Similarly, suitable B7x blocking agents may be selected from the group comprising or consisting of anti-B7x antibodies capable of binding to at least a portion of the extracellular domain of B7x and interfering with the interaction of B7x and BTLA, small molecule inhibitors of the interaction between B7x and BTLA, soluble B7x polypeptides and fusion proteins having modified B7x amino acid sequences so as to interfere with the interaction of B7x and BTLA and incapable of activating BTLA-mediated signaling, and the like. Alternative B7x antagonists include antisense olignucleotides directed to the B7x nucleic acid sequence, inhibitory RNA molecules, small molecule inhibitors of B7x expression, and the like.
  • [0030]
    Suitable BTLA mimicking agents may be selected from the group comprising or consisting of function-activating anti-BTLA antibodies capable of binding to at least a portion of the extracellular domain of BTLA and stimulating BTLA-mediated signaling, gene therapy vectors capable of recombinantly producing functional BTLA molecules intracellularly, small molecule enhancers of BTLA expression and/or BTLA-mediated signaling, and the like. Similarly, suitable B7x mimicking agents may be selected from the group comprising or consisting of soluble B7x polypeptides and fusion proteins capable of activating BTLA-mediated signaling, small molecule enhancers of the interaction between B7x and BTLA as well as enhancers of B7x expression, gene therapy vectors capable of recombinantly producing functional B7x molecules intracellularly, and the like.
  • [0031]
    Thus, in a more specific embodiment methods for stimulating, augmenting and/or increasing lymphocyte activity are provided comprising contacting a B or T lymphocyte with an antagonist of BTLA-mediated signaling, said antagonist comprising at least one bioactive agent selected from the group consisting of soluble BTLA polypeptides, soluble BTLA fusion proteins, anti-BTLA antibodies capable of binding to at least a portion of the extracellular domain of BTLA and interfering with BTLA-mediated signaling, small molecule inhibitors of BTLA expression and/or BTLA-mediated signaling, anti-B7x antibodies capable of binding to at least a portion of the extracellular domain of B7x and interfering with the interaction of B7x and BTLA, small molecule inhibitors of the interaction between B7x and BTLA, soluble B7x polypeptides and B7x fusion proteins incapable of activating BTLA-mediated signaling, and interfering RNA sequences.
  • [0032]
    In a particularly preferred embodiment, methods for increasing a host immune response to antigenic stimulation are provided, comprising the administration to the host of at least one of the aforementioned antagonists of BTLA-mediated signaling. Desirably, the antigenic stimulation may be from pathogen antigens, vaccine antigens and/or tumor antigens.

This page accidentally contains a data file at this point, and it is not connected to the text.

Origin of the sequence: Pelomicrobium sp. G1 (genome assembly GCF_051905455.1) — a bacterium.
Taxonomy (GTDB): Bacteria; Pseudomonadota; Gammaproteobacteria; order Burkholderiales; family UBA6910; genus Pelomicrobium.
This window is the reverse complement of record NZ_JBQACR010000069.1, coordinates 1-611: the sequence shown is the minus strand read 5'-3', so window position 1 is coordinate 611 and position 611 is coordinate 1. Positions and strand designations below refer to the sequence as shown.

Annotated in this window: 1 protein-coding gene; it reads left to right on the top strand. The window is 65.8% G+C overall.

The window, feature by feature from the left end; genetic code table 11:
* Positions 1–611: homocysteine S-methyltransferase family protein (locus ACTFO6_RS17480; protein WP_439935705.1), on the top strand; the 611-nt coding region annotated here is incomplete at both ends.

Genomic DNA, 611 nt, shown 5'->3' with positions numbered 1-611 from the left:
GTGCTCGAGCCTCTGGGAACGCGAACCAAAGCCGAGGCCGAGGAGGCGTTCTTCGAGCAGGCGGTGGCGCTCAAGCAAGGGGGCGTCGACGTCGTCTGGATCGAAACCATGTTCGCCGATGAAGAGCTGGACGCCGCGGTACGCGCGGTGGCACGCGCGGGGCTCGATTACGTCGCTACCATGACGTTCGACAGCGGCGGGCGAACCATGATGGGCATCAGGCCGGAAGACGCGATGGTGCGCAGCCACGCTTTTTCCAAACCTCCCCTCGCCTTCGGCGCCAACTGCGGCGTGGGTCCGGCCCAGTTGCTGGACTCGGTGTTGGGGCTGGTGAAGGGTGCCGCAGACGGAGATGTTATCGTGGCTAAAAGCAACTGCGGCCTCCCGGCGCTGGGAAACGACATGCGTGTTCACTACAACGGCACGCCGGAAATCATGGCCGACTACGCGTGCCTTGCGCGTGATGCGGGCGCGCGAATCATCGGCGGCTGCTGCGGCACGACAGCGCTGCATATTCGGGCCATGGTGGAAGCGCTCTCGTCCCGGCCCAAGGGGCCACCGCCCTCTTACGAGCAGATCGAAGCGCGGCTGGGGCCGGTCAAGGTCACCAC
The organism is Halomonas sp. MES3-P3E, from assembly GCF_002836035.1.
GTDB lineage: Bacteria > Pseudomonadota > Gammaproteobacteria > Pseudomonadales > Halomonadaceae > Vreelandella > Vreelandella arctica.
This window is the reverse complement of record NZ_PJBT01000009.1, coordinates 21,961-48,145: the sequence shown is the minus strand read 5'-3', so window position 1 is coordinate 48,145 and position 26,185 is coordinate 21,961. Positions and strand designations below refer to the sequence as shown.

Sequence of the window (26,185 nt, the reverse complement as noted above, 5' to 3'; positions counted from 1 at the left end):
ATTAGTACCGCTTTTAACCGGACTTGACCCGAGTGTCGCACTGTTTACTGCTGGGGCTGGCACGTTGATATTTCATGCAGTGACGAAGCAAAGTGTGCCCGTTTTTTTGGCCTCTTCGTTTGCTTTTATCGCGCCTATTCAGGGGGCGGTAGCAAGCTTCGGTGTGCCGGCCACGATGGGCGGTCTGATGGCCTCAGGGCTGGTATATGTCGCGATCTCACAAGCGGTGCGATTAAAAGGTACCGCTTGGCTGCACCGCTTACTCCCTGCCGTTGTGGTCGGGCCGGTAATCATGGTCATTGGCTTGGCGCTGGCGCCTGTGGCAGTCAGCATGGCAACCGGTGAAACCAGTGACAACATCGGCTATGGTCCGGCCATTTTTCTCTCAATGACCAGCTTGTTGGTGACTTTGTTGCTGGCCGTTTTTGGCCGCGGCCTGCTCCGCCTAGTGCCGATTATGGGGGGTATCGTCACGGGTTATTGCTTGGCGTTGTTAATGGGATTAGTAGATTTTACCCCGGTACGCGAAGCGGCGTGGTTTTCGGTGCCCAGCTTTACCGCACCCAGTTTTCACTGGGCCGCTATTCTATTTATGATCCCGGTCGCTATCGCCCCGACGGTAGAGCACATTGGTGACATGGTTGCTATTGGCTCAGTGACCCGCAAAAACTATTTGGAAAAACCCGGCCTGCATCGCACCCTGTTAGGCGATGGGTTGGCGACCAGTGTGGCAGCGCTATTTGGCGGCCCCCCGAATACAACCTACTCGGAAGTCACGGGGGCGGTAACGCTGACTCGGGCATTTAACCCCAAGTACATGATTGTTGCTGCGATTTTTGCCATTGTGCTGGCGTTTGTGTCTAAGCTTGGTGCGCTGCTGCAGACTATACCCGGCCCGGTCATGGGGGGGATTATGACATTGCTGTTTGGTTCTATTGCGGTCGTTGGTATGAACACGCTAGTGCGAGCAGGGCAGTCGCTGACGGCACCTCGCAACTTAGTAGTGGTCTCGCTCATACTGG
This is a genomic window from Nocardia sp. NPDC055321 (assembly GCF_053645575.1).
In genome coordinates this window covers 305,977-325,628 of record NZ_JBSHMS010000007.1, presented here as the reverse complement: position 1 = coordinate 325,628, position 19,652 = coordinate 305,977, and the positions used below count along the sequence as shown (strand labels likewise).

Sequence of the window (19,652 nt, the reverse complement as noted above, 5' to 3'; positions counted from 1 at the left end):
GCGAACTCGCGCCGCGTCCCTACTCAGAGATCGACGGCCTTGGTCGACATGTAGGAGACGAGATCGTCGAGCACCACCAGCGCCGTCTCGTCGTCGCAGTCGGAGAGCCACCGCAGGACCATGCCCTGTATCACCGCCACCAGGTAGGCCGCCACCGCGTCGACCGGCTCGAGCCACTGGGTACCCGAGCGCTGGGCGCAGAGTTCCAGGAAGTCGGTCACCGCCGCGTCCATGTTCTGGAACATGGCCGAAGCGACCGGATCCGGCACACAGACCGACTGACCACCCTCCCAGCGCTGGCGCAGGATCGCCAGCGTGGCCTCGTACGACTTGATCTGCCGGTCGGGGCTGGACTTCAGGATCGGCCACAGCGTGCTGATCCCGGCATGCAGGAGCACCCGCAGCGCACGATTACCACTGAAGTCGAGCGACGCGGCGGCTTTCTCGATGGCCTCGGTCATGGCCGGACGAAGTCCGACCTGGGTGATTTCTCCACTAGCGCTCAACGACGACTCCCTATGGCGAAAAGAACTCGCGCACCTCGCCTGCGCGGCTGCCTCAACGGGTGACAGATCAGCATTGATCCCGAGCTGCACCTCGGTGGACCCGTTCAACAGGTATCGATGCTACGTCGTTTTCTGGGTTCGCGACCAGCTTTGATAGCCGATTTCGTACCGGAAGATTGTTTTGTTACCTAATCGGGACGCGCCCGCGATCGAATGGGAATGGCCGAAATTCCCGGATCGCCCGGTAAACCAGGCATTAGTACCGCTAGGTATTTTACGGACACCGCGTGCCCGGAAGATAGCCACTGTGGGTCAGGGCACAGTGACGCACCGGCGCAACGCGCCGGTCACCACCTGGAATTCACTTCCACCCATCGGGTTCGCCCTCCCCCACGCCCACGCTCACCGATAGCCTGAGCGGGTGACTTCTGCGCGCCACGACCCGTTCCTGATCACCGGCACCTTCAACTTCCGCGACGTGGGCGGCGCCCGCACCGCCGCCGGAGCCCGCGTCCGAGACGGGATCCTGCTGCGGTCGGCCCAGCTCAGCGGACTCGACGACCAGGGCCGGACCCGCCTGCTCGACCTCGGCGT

• [0033]
    In a specific embodiment, methods for stimulating a cellular immune response against tumor antigens other than B7x are provided, comprising administering to a cancer patient at least one of the subject antagonists or blocking agents to inhibit BTLA-mediated negative signaling and thereby increase the T cell response directed against tumor antigens other than B7x present in the cancerous tissue.
  • [0034]
    In a further specific embodiment methods for inhibiting, attenuating and/or decreasing lymphocyte activity are provided comprising contacting a B or T lymphocyte with an agonist of BTLA-mediated signaling, said agonist selected from the group consisting of soluble B7x polypeptides and B7x fusion proteins capable of activating BTLA-mediated signaling, function-activating anti-BTLA antibodies capable of binding to at least a portion of the extracellular domain of BTLA and stimulating BTLA-mediated signaling, gene therapy vectors capable of recombinantly producing functional BTLA molecules intracellularly, small molecule enhancers of BTLA expression and/or BTLA-mediated signaling, small molecule enhancers of the interaction between B7x and BTLA, small molecule enhancers of B7x expression, and gene therapy vectors capable of recombinantly producing functional B7x molecules intracellularly.
  • [0035]
    In a particularly preferred embodiment, methods for suppressing a host immune response to antigenic stimulation are provided, comprising the administration to the host of at least one of the aforementioned agonists of BTLA-mediated signaling. Desirably, the antigenic stimulation may be from self antigens in the context of autoimmune disease, or from donor antigens present in transplanted organs and tissues.
  • [0036]
    In an alternative aspect, the present invention provides bioactive agents and methods for modulating the interaction of a B7x-expressing cell and a BTLA-expressing lymphocyte. In a preferred embodiment, bioactive agents and methods for interfering with the interaction of B7x-positive tumor cells with T cells are provided, resulting in inhibition of negative BTLA-mediated signaling. In an especially preferred embodiment, the T cell is a CD4+ cell or a CD8+ cell. In a further embodiment, the CD4+ T cell is a Th1 cell.
  • [0037]
    In another preferred embodiment, bioactive agents and methods for mimicking or enhancing the interaction of B7x-positive non-tumor non-lymphoid cells with BTLA-positive T cells are provided, thereby decreasing T cell activity. In an especially preferred embodiment, the T cell is a CD4+ T cell or a CD8+ T cell. In a further embodiment, the CD4+ T cell is a Th1 cell.
  • [0038]